One of the most unique aspects of life on Oahu is the merging of metropolitan sophistication and tropical beauty. The world’s most iconic fashion labels attract style-conscious clientele to their boutiques in Ala Moana Center and Kalakaua Avenue, while postcard-perfect beaches draw relaxed tourists and wave-seeking surfers only footsteps away. Why settle for one world, though, when you can have the best of both?
It’s not often that Honolulu—where every other new restaurant seems to be an izakaya joint—gets a whole new genre of eatery. But that’s what happened when Kevin Hanney, the man behind the pioneering contemporary-American bistro 12th Avenue Grill, opened Salt Kitchen & Tasting Bar.
by Rachel Wolff | Manhattan magazine | August 28, 2011
Most major art galleries are identified with a single personality—an impresario of sorts who’s been in it since the beginning and can talk about the good ol’ days, before the art world was quite so moneyed, when they were “the little guy,” too. Gagosian Gallery has Larry Gagosian; Pace has Arne Glimcher; London’s White Cube has Jay Jopling, a favorite figure among U.K. tabloids.
by Nicole Berrie | Manhattan magazine | August 28, 2011
By jetting to far-flung destinations like sartorial hunter-gatherers, trawling for up-and-coming talent in the world’s under-the-radar fashion capitals (Celaya, Mexico, anyone?), Jenna Sloan, 28, and Natalya Rovner, 26, have acquired a stable of budding, global style-makers.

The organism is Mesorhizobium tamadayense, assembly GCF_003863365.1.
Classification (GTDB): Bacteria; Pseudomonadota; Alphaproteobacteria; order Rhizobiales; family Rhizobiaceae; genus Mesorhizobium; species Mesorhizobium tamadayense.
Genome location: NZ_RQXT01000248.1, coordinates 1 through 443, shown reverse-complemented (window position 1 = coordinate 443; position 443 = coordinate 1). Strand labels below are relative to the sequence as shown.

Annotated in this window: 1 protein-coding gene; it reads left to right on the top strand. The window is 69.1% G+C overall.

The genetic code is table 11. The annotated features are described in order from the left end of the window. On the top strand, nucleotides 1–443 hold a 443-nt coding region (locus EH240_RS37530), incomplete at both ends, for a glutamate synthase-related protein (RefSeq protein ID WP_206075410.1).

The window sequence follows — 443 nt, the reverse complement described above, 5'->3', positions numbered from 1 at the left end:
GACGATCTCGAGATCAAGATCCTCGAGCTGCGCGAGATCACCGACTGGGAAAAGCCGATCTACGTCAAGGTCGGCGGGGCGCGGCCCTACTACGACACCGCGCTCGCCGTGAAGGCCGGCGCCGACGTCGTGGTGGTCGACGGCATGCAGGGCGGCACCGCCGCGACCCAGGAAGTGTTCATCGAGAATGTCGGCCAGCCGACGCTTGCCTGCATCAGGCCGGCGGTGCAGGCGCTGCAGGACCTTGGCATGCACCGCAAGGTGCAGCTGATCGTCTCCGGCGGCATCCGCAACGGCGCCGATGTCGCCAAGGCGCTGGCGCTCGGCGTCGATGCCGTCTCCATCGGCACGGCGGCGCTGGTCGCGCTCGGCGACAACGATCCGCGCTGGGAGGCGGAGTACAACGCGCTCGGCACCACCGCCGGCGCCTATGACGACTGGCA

by Adeena Sussman | Manhattan magazine | August 28, 2011
Open Table was standing between me and dinner, and I wasn’t pleased. I’d decided to head to Spasso, the eight-month-old West Village trattoria, for a last-minute meal, but 5:30 and 10:45—the nether reaches of the table-booking spectrum—are rarely digits you want to hear. The bossy restaurant-reservations website wasn’t putting out, a curious situation on a sweltering night when most eateries seemed to have plenty of room for paying customers who might help to fill the vacant-city overstock of available seats.
by Stephanie Murg | Manhattan magazine | August 28, 2011
“Business in the front, party in the back” usually describes the exotic, bi-level hairstyle known as the mullet, but the concept is infinitely more attractive—and enduring—when applied to a 163-year-old townhouse near Gramercy Park. Behind the traditional red brick facade of this two-family dwelling is a light-filled showplace that is equally adept at hosting playdates (colorful playground equipment can often be found on the main terrace) and formal gatherings.
by Mary Beth Albright | DC magazine | August 26, 2011
Before I became a contestant on Food Network Star this past summer, a reality-show chef had some advice for me: “You don’t have to win. Just be memorable.” In planning my visits to Graffiato, the new Penn Quarter restaurant from Top Chef runner-up Mike Isabella, I got to thinking about his on-air transformation from cocky competitor to grandmama’s boy—and began to wonder if he didn’t follow the same bit of wisdom.
by Karen Sommer Shalett | DC magazine | August 26, 2011
Deb Johns has broken into a fever—of Anglophilia, that is. Symptoms include wild use of vintage finds from tins to teapots that reek of Jubilee chic, a collection of crowns in every material from distressed gold to dog-toy rubber, and a liberal balm of Union Jack pillows spread throughout her historically registered Georgetown manse.